This evening I went on a walk and really it was a beautiful Salt Lake evening. As I turned onto my block, the song started playing in my mind, and I knew what I would post to my blog tonight. I'm particularly grateful for moments where things are just right, even if they are fleeting. I'll take what I can get.

Sunday, May 27, 2007

Ouch! My Back

I went to see Pirates of the Caribbean: At World's End last night, and found it to be quite enjoyable. Yes, the show is a little on the long side, but I really liked it. Seriously, what's not to like about the pirates movies? The only downside to the whole experience was that while sitting in my camp chair at the drive-in, I did something to my back, and now it doesn't want to let me move very much. I've found that with a good dose of Advil, I can manage to sit in a high backed chair. Things seem to be okay so long as I don't do much with my arms or twist. I hope that this is just a really bad knot, or that I pulled a muscle somehow (though I have no idea how I would have done that). I'm looking forward to having a day off from work tomorrow. It's been a while since I last took a day from work in which I didn't have some other time-consuming task on the calendar in its place. If I can get out of this chair, or my bed, I might even get to go take some pictures.

Tuesday, May 22, 2007

To be a JS Ninja

Today I had three wishes.

  1. I wish that I was a JavaScript ninja, with a deep, abiding understanding of how the DOM was implemented in all of todays major browsers, particularly IE7 and why it never works the way you think that it should.

  2. I wish that when I get stuck like I got stuck today that Google was able to return more meaningful results.

  3. I wish that I had more web designer friends that are JavaScript ninjas, that do understand the DOM, particularly as it relates to IE7.

So there you have it. My three wishes for the day. Here's the back story, and a petition for someone's superior skill and knowledge.

The application that I am building at work would be greatly benefited by a framework that would accommodate light boxes. Yes, there are lots of implementations out there, but none of them were quite what I was looking for, so I set out to modify one to suit my purposes. Everything was up and running happy and fine in good 'ol Firefox. I jumped over to IE to make sure things were equally as happy, and found that seemingly simple things really weren't as simple as I had hoped.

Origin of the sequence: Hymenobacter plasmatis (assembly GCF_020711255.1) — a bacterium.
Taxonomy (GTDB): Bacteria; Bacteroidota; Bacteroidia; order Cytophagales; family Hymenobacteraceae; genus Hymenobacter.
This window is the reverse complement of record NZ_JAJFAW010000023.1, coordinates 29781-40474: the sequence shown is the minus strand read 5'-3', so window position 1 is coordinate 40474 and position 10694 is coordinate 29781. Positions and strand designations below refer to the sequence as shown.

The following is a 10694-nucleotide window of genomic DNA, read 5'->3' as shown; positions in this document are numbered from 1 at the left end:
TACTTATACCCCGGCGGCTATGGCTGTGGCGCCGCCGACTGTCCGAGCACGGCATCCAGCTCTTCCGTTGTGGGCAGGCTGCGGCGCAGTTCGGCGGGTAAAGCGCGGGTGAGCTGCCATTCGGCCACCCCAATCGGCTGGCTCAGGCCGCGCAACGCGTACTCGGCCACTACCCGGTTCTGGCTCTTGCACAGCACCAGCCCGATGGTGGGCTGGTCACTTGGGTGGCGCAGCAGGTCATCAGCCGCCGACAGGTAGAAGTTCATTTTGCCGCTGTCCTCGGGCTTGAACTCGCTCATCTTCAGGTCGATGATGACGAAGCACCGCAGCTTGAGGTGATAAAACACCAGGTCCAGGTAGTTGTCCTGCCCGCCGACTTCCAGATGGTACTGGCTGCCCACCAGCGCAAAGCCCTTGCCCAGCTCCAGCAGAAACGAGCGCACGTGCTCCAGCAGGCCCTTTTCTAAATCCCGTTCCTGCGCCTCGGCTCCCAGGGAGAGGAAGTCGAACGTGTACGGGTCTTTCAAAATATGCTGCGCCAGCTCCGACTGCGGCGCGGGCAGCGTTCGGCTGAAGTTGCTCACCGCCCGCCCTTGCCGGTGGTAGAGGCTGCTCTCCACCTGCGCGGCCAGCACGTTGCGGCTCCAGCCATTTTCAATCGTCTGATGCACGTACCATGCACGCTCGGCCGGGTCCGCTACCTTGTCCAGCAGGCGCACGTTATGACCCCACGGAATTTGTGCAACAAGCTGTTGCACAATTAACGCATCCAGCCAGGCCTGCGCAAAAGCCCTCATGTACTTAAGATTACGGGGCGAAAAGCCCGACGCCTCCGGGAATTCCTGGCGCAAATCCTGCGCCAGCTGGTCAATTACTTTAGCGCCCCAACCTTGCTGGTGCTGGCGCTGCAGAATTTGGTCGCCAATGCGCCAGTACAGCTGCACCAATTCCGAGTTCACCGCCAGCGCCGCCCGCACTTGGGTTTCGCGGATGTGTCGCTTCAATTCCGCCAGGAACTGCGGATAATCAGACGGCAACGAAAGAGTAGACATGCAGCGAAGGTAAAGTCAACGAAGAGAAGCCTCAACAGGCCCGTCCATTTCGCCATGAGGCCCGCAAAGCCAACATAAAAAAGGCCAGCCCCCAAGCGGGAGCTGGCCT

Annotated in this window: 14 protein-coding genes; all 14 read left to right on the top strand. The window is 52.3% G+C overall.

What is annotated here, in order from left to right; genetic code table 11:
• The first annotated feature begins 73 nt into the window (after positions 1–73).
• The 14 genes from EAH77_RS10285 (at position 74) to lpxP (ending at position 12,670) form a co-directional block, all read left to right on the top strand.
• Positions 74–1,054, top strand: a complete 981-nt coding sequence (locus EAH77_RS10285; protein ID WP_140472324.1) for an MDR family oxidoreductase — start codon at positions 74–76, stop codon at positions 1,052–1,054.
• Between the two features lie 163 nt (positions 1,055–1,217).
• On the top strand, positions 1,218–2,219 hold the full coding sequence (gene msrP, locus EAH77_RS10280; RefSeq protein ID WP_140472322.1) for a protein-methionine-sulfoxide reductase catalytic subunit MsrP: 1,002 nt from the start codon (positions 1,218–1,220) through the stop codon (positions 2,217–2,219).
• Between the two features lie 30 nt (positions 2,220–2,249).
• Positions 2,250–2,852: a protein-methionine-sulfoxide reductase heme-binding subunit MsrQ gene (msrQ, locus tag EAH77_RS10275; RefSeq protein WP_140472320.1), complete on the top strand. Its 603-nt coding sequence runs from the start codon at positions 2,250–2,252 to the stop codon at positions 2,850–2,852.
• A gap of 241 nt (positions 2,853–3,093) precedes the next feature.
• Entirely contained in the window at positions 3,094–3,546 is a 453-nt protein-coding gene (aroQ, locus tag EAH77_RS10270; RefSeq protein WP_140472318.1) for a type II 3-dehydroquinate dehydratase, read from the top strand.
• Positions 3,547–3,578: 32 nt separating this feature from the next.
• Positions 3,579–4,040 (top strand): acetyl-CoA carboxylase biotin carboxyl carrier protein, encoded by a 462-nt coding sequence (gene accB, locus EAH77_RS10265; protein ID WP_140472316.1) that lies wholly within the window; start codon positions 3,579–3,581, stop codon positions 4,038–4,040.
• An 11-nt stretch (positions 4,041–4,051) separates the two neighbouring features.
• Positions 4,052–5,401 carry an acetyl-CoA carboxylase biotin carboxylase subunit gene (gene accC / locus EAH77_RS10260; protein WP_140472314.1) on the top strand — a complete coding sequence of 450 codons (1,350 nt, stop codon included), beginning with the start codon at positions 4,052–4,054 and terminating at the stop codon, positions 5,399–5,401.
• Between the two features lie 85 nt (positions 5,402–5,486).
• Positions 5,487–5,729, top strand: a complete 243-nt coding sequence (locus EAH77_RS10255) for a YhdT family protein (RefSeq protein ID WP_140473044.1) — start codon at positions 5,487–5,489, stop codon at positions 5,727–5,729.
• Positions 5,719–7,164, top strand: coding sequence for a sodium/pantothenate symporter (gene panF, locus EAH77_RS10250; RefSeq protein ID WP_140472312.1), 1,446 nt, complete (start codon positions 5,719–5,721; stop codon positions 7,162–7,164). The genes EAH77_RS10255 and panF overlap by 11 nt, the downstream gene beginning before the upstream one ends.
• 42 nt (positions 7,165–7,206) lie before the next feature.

The function would look like this:

function doStuff()
{
var node = $('myUpdateDiv1');
node.className = 'class1, class2' //class 2 overrides some attributes of class1
node.innerHTML = '... nice HTML chunk with a style tag
and other stuff that comes from
an AJAX call ...';

node = $('myUpdateDiv1');
var box = new lightbox(node);
box.activate();
}

And in Firefox if the innerHTML has a <style> tag that defines class2, then the div will assume the class2 style. However, IE really really hates it. So I ended up with code like this to solve the problem.

function doStuff()
{
var node = $('myUpdateDiv1');
node.replace(... HTML with embedded style right on the tags
coming from an AJAX call ...
);
node = $('myUpdateDiv1');
var box = new lightbox(node);
box.activate();
}

IE seems to require that if the style is going to work, that the styles be embedded on the tags in style attributes, and that the entire div be replaced, as innerHTML would replace the markup, but the styles wouldn't appear to take. I am sure that these issues have something to do with my non-ninja design, DOM and JavaScript skills. If you have a better answer that would allow the AJAX call to return an HTML chunk that could take a chunk like this, and render it in IE, I would be VERY happy. It would really simplify some aspects of this process that I am working on. It's critical that the web page be agnostic to the styling of the light box, as it would be much preferable for the implementer of the remote AJAX call to set his/her own styles for the box.

Here is a very simple toy page that I have been playing with. It's working in both IE and FF, but I would really like to get away from the node.replace(), and style on each HTML element if at all possible.

Can anyone tell me what I'm not understanding?

Wednesday, May 16, 2007

Of ORM

Really this is quite the rambling, I'm not exactly sure what it means, but it is a brain dump of some ORM related stuff that I've been thinking about for the past couple of days.

After having used Hibernate on a school project to help with object relational mapping (ORM) and now returning to an environment where I am writing all of my database code by hand, I understand why ORM is such an appealing solution. It isn't without its own headaches, but it does speed up development, because the developer isn't required to spend as much time on the data layer.

In the past month at work, I've spent most of my time writing service layers for a project that needs to support distributed API access by several applications across our line of business. To me it seems that when I am working on debugging code, more likely than not, the bugs appear in the data layer rather than in the business logic, or presentation layer. When I am debugging my data layer, or when I need to write yet another query to get at some aspect of the data, I am constantly faced with the question: why not use an ORM tool?